True stories of old Houston and Houstonians: historical and personal sketches / by S. O. Young. Page: 103
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HOUSTON AND HOUSTONIANS 108
the nearest barroom. Placing the old pole on the counter was
all that was necessary to "put the drinks on the house" and the
veterans had whatever they called for without money and without
Then would begin a procession that would include every barroom
in town. The veterans were welcomed everywhere, for it
would have been considered as an unfriendly act by the proprietor
had any saloon been overlooked.
After about the fourth or fifth drink the war talk would commence
and the battle of San Jacinto would be fought over and
over in the way that men of only one battle can do. It is a pity
that some live reporter of today could not have been around, for
Texas history would have been much enriched. I have made up
my mind that if there is any truth in the theory of reincarnation,
or whatever it Is called where a fellow lives again in a different
form but with the same surroundings, that I will be certain to
arm myself with a notebook and a sharp pencil, for I see so many
elegant bets the early Houston newspaper men overlooked.
I don't know whatever became of the piece of liberty pole the
veterans used in place of drink checks, but it would be a priceless
relic if it could be found, if still in existence.
Now it must not be supposed from what I have written, that
the veterans were drinkers and roisterers. They were anything
but that. They were the most honored and honorable citizens of
the land, and having given the world a glorious republic they
had a right to celebrate the anniversary of the event in any way
they saw fit. It is singular how time changes a person's ideas
of things. When I was a boy I looked on the veterans as just
plain, ordinary men, who had had an opportunity to do a great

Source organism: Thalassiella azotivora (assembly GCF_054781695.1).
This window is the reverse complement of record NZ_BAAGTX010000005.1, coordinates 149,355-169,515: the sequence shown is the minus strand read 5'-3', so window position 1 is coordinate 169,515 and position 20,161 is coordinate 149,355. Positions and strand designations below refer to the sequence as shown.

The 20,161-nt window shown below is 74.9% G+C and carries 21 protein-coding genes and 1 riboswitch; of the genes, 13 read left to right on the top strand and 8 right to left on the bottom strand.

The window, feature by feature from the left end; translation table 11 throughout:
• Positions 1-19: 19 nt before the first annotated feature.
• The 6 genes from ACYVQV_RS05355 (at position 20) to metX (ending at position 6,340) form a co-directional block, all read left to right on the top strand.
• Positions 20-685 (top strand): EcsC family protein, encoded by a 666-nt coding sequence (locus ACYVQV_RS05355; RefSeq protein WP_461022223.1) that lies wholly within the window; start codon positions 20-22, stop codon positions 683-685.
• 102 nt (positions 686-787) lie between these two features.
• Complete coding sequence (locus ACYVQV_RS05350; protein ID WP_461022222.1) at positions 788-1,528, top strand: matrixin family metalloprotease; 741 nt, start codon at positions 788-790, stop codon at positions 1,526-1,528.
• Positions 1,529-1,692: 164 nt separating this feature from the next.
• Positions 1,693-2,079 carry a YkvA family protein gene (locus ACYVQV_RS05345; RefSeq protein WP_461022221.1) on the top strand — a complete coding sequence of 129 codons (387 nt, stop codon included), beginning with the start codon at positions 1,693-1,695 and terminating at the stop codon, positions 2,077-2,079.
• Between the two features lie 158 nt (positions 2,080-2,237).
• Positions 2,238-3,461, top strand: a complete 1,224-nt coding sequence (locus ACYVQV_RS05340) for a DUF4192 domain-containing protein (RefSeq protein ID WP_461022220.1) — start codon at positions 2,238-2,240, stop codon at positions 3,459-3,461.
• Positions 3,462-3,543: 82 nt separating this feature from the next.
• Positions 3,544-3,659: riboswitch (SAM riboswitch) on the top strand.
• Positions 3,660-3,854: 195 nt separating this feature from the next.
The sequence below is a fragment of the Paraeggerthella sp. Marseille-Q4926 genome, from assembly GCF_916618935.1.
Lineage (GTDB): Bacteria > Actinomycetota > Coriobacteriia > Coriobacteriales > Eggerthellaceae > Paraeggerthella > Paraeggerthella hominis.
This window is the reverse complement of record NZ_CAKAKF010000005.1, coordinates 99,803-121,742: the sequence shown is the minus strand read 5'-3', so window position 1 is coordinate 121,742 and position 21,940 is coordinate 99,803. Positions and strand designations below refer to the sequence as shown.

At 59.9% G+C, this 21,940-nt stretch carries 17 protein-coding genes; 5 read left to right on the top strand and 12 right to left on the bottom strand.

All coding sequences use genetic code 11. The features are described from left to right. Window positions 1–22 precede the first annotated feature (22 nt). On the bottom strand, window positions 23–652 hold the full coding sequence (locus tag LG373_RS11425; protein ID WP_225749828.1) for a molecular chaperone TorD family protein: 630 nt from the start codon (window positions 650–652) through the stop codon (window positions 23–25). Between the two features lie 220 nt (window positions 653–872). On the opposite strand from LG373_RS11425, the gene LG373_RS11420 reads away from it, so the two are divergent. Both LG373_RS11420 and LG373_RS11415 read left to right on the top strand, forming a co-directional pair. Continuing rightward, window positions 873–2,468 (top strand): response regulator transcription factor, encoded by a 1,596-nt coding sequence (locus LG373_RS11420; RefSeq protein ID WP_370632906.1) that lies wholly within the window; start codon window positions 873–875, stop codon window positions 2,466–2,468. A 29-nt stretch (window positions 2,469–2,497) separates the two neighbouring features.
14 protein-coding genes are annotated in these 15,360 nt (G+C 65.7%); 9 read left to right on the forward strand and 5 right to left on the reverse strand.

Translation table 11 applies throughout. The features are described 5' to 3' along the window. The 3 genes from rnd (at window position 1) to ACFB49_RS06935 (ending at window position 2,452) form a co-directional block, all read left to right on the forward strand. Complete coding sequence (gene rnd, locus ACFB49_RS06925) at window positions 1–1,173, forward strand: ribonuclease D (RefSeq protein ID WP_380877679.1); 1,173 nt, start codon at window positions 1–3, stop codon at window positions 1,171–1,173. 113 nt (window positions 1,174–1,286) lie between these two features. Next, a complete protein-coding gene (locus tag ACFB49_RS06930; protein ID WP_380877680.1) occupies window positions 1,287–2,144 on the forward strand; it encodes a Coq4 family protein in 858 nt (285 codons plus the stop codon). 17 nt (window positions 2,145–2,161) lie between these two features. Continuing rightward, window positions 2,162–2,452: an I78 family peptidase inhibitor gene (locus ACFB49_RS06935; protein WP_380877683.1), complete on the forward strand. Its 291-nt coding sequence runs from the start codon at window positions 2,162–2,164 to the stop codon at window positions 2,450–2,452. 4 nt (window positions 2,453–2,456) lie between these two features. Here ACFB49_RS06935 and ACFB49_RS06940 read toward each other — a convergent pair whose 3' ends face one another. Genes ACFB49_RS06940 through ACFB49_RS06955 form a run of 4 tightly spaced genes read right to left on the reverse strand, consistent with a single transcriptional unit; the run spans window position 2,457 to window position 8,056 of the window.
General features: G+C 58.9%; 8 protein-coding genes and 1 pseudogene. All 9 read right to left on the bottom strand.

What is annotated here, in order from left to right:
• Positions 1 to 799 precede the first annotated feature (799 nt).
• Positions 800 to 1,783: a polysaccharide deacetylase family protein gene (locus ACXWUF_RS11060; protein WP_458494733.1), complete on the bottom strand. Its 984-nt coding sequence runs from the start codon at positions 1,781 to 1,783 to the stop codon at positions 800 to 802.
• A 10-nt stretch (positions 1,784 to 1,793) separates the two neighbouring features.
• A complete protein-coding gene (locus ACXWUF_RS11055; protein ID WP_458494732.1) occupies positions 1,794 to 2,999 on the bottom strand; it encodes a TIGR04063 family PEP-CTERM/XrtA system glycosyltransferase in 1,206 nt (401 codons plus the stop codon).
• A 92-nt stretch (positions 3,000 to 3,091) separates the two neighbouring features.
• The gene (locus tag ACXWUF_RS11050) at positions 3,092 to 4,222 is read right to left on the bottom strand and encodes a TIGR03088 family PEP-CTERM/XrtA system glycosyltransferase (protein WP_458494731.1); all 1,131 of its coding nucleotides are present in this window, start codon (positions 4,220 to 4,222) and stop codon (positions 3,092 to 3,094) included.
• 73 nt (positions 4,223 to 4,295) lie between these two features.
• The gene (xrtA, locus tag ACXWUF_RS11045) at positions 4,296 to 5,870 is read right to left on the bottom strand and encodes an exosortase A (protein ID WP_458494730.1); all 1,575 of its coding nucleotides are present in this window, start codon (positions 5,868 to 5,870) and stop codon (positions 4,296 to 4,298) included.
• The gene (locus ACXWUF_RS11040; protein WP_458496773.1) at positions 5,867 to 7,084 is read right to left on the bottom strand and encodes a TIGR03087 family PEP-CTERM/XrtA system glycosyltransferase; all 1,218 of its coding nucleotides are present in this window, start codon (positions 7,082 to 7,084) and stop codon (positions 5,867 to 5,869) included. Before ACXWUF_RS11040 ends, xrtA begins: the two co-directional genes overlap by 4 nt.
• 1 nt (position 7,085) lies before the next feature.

thing and had done it. That was all. Old Tierwester with his
horn, in my eyes was simply a funny old Frenchman who cut
up clownish capers, while some of the others I looked upon with
anything but veneration. Now when I look back on those men
and appreciate the grand and lofty principle that inspired them
and their willingness'to die for the freedom of Texas, I feel like
"Texas Thompson," one of Lewis' characters in the "Woolfville
Tales," said he felt when he met an old gray-haired lady. I feel
like getting down on my knees and asking the pardon of every
one of those heroes for having walked the earth at the same
time that they did.
Speaking of the "Twin Sisters," reminds me of a good story
Otto Erichson told me the other day. He and I were talking
about the two old cannons, and of how often they were fired
when Texas was contemplating secession. His father's gun
shop and residence was on market square and the firing of the
cannon disturbed him greatly. He was disturbed in two direotfons.
Being an ardent Union man he did not like the reason ,
for the salutes and the cannon being so near his house made it
disagreeable for him. He was a high tempered, irascible man
and perfectly fearless in expressing his opinion o any and every
subject. He denounced the secessionists and their nose and
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Young, Samuel Oliver. True stories of old Houston and Houstonians: historical and personal sketches / by S. O. Young., book, 1913; Galveston, Texas. (texashistory.unt.edu/ark:/67531/metapth24646/m1/103/: accessed July 23, 2017), University of North Texas Libraries, The Portal to Texas History, texashistory.unt.edu; .